Natural palm mixed-carotenes: benefits beyond clean labels: part I

When looking in the dictionary, clean means free from dirt, stains or unwanted matter. Similarly, when consumers look for clean food product labels, they expect to find natural ingredients instead of artificial compounds, reports Bryan See, Business Development Manager, ExcelVite Sdn Bhd

Clearly, food and beverage manufacturers are heeding the consumer call to “Go Clean” as the majority of end users scrutinise labels and opt for simple and easy-to-understand ingredients as opposed to complicated and difficult-to-understand chemical-sounding ingredient names. Hence, a simple list of comprehensible ingredients on the nutrition label is the overall goal.

Why do clean labels matter?

According to Mordor Intelligence, the forecast value for global clean label ingredients is estimated to reach $47.10 billion by 2022. Millennials (born between 1980 and 2000) are the leading drivers of this clean food label trend. About half of them are now of grocery purchasing age and they are becoming increasingly health-conscious, with a high awareness of product labels and ingredient lists.

In the next few years, millennials will be the largest and most powerful consumer demographic. Their purchasing power will eventually influence how manufacturers modify or improve their supply chain, processing methods and the way they use healthier food additives to meet this growing demand and trend.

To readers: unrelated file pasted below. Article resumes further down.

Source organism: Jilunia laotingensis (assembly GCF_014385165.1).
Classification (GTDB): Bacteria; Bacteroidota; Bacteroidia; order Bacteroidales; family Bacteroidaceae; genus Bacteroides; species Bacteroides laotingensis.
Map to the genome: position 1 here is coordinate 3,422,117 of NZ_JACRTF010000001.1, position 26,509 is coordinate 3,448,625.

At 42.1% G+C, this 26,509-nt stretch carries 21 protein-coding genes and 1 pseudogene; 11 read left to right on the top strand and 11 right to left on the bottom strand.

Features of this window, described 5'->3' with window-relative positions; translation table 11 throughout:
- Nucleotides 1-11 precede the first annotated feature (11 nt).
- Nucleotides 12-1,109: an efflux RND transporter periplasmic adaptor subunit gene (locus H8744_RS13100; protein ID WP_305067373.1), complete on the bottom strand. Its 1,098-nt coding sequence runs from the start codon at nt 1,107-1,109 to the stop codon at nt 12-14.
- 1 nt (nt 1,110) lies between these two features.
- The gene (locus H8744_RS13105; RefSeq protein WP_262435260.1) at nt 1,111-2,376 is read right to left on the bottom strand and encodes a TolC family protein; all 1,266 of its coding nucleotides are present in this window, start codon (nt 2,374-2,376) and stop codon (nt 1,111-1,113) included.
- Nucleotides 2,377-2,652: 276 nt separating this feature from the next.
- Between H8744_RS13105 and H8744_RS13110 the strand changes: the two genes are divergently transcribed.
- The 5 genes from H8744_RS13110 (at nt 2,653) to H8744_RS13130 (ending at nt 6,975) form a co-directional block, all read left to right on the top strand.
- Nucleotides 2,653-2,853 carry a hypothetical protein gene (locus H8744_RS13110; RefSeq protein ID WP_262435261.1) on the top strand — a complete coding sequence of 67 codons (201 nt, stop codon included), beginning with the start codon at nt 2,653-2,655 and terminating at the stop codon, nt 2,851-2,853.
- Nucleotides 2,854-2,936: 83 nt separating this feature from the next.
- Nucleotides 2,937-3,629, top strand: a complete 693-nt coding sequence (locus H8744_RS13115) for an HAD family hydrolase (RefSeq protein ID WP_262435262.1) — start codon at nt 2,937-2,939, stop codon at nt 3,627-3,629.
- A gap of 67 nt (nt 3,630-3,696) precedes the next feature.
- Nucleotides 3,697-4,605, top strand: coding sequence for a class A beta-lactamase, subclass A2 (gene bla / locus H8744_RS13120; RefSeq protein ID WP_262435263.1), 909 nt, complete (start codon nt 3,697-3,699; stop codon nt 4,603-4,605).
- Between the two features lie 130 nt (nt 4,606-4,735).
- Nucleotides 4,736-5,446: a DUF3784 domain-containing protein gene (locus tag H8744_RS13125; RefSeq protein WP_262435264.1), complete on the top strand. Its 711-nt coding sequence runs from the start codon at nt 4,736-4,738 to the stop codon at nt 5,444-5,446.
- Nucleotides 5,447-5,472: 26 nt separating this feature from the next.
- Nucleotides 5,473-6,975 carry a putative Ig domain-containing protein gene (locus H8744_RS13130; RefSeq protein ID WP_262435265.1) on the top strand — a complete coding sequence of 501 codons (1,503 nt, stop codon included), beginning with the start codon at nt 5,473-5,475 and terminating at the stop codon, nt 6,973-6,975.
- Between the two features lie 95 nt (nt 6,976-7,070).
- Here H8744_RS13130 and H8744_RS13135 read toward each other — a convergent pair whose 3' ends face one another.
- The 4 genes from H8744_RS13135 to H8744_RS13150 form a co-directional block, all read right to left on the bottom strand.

Clean and healthy ingredient: carotenoids

Carotenoids are bright yellow, orange and red natural plant pigments that are found most abundantly in fruits and vegetables such as carrots, tomatoes, cantaloupes and pumpkins. Carotene is one of the most common ingredients in food and beverage products. It is commonly used as a colouring agent, for the fortification of provitamin A — which is crucial to prevent vitamin A deficiency and night blindness — or as natural antioxidants.

Among all the dietary carotenoids, beta-carotene (-carotene) is one of the most abundant. Historically, ß-carotene’s popularity stemmed from indirect observations derived from several major population studies. Unfortunately, ß-carotene’s reputation plummeted after the release of negative findings from a number of large intervention trials — such as CARET (Beta-Carotene and Retinol Efficacy Trial), PHS (Physician’s Health Study) and ATBC (Alpha-Tocopherol, Beta-Carotene Cancer Prevention Study) — that collectively showed that supplementation with synthetic or single-form ß-carotene increases the incidence of lung cancer (especially among smokers) or provides no beneficial effects.

By contrast, natural mixed carotenoids derived from fruit and vegetables consist of a bouquet of carotenoids (alpha-carotene, ß-carotene, gamma-carotene, lycopene) have not been shown to have any adverse effects to date.

The unique benefits of mixed carotenoids

Natural carotenoids provide synergistic health effects and additional biological advantages compared with single carotenoid isomers. For example, it has been demonstrated that high serum levels of total mixed carotenoids such as alpha-carotene, ß-carotene and lycopene are linked with reduced risk for cardiovascular disease mortality among Japanese people aged 39–80 years in a 12-year follow up study.

In the US, another two 12-year follow up cohort studies with approximately 120,000 participants revealed a significantly reduced risk of lung cancer derived from the high consumption of several carotenoids including alpha-carotene and lycopene. In fact, certain carotenoid compounds may exhibit higher potency when compared with others. For instance, alpha-carotene exhibits better antioxidant properties than beta-carotene and is better able to confer synergistic effects.